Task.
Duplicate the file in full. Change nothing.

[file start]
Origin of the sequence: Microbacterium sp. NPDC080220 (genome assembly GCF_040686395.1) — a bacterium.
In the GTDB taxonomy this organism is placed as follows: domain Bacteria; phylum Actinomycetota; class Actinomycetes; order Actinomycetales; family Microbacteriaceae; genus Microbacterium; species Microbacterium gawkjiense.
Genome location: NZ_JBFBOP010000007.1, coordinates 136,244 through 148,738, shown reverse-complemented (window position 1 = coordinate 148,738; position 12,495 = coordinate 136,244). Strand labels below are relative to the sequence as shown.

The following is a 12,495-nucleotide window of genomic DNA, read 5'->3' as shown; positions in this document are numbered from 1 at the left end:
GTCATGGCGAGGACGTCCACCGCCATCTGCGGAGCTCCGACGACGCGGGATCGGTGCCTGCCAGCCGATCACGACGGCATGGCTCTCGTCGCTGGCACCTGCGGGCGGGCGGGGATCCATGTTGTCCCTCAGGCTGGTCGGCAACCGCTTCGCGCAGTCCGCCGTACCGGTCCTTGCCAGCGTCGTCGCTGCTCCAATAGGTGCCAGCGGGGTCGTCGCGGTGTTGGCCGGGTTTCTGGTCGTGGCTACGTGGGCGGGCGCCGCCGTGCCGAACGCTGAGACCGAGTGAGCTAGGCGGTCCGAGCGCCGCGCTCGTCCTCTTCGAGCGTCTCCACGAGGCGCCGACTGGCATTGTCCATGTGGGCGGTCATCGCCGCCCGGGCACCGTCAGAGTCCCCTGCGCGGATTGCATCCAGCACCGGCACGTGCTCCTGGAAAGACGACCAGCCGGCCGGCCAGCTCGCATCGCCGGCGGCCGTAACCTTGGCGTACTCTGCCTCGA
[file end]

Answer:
Origin of the sequence: Microbacterium sp. NPDC080220 (genome assembly GCF_040686395.1) — a bacterium.
In the GTDB taxonomy this organism is placed as follows: domain Bacteria; phylum Actinomycetota; class Actinomycetes; order Actinomycetales; family Microbacteriaceae; genus Microbacterium; species Microbacterium gawkjiense.
Genome location: NZ_JBFBOP010000007.1, coordinates 136,244 through 148,738, shown reverse-complemented (window position 1 = coordinate 148,738; position 12,495 = coordinate 136,244). Strand labels below are relative to the sequence as shown.

The following is a 12,495-nucleotide window of genomic DNA, read 5'->3' as shown; positions in this document are numbered from 1 at the left end:
GTCATGGCGAGGACGTCCACCGCCATCTGCGGAGCTCCGACGACGCGGGATCGGTGCCTGCCAGCCGATCACGACGGCATGGCTCTCGTCGCTGGCACCTGCGGGCGGGCGGGGATCCATGTTGTCCCTCAGGCTGGTCGGCAACCGCTTCGCGCAGTCCGCCGTACCGGTCCTTGCCAGCGTCGTCGCTGCTCCAATAGGTGCCAGCGGGGTCGTCGCGGTGTTGGCCGGGTTTCTGGTCGTGGCTACGTGGGCGGGCGCCGCCGTGCCGAACGCTGAGACCGAGTGAGCTAGGCGGTCCGAGCGCCGCGCTCGTCCTCTTCGAGCGTCTCCACGAGGCGCCGACTGGCATTGTCCATGTGGGCGGTCATCGCCGCCCGGGCACCGTCAGAGTCCCCTGCGCGGATTGCATCCAGCACCGGCACGTGCTCCTGGAAAGACGACCAGCCGGCCGGCCAGCTCGCATCGCCGGCGGCCGTAACCTTGGCGTACTCTGCCTCGA